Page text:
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Advaita Vedanta is the school of thought propounded by the 8th century spiritual leader Adi Shankara and furthered by such recent spiritualists as Krishnamurti, Eckhart Tolle, and Adyashanti. Advaita means "not-two" in Sanskrit, referring to the identity of the true Self, Atman, which is pure consciousness and beyond duality, the oneness that pervades everything and is the essence of all forms. Advaita Vedanta draws upon the Vedas, ancient texts in some cases dating back 5000 years to the time of Krishna which predate most scriptures from around the world.

Today modern science is supporting the truth of this notion of unity, that despite apparent differences of body, place, degree, time, etc., all is one. New research has come out which shows that giving to others boosts the donor's mood as well as the receiver's.

A study in the Journal of Experimental Social Psychology found that people who pursued a specific altruistic goal - making a someone smile, for instance - felt better than those assigned, vaguely, to make someone happy.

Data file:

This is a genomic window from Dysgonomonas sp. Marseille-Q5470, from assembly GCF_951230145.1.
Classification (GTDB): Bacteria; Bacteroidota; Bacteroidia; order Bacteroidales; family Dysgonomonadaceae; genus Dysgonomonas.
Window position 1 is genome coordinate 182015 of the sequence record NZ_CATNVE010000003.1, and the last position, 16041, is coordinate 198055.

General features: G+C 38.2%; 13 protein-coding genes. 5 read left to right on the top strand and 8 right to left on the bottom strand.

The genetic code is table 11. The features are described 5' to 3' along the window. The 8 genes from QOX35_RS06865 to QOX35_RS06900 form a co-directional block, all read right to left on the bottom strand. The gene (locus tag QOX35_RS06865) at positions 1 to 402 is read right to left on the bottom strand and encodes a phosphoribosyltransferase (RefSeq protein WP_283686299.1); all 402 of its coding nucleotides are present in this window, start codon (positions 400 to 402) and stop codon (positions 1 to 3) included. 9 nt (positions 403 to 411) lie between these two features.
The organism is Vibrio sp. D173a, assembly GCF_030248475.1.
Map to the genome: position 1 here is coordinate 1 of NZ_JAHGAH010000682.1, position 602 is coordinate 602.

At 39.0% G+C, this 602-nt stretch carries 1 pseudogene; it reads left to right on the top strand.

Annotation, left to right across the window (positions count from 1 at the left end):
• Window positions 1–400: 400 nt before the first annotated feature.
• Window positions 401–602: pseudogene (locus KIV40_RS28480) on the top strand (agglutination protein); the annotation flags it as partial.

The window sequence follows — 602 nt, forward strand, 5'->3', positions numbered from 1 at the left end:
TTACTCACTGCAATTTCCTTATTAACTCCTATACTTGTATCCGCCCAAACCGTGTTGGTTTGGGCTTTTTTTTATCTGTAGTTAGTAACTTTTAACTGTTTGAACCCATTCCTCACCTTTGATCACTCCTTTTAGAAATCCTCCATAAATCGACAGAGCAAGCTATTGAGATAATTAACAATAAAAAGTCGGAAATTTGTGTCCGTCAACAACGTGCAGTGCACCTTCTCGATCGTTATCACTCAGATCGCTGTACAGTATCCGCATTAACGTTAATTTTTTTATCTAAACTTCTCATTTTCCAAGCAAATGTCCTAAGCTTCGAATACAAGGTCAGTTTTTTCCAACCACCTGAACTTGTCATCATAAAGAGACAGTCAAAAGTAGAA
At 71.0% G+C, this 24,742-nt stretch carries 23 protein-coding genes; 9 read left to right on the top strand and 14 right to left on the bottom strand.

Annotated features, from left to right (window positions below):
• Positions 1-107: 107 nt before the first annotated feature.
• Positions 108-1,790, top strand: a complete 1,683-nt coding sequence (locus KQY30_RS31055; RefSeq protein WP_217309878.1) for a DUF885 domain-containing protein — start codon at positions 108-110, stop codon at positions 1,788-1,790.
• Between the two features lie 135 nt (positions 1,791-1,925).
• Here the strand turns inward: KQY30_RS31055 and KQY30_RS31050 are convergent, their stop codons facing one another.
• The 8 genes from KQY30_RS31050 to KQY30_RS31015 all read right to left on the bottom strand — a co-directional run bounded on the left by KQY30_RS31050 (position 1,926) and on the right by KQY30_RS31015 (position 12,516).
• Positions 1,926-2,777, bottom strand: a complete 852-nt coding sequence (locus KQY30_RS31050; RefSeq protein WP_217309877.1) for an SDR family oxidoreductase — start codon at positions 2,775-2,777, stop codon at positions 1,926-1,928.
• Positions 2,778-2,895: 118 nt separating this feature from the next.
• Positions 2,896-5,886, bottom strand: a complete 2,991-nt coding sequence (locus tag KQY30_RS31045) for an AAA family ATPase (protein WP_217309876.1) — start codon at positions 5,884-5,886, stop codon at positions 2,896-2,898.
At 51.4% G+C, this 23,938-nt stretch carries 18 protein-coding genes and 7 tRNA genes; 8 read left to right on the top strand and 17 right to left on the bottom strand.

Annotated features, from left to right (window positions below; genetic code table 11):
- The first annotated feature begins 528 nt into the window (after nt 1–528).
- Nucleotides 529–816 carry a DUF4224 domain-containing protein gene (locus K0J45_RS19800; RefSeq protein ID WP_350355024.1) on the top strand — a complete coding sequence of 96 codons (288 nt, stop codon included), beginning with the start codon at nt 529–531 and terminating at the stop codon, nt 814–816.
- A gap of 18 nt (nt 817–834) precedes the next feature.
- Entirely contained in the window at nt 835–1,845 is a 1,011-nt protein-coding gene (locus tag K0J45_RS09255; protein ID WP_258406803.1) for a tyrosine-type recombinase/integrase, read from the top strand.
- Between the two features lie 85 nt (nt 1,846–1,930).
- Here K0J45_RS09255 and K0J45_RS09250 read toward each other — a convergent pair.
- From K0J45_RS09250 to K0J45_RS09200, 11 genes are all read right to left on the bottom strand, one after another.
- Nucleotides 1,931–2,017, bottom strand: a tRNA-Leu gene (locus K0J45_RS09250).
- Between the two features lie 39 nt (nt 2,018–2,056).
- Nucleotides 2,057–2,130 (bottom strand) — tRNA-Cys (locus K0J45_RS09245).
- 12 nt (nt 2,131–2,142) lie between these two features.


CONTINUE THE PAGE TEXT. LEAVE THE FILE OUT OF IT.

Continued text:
And spending time with others helps one to avoid the stress that comes from the harried feeling of not having enough time, and who doesn't feel rush in this day and age? A study in Psychological Science found that those who were instructed to write a note to a sick child felt as if they had more time on their hands than those told to complete a mindless task, even though both activities took the same amount of time (5 minutes) to complete.

Spending time on others enhances one's confidence in the ability to get things done. Finally, a report in Current Directions in Psychological Science reveals that college students who received money to spend on someone else reported being in a better mood throughout the day than those who spent it on themselves. And in South Africa, where more than 1 in 5 lack enough money for food, those who bought bags of treats for hospitalized children reported being happier than those who indulged their own sweet tooth.

So give a little today. By helping others, you help yourself. And remember, it starts at home.


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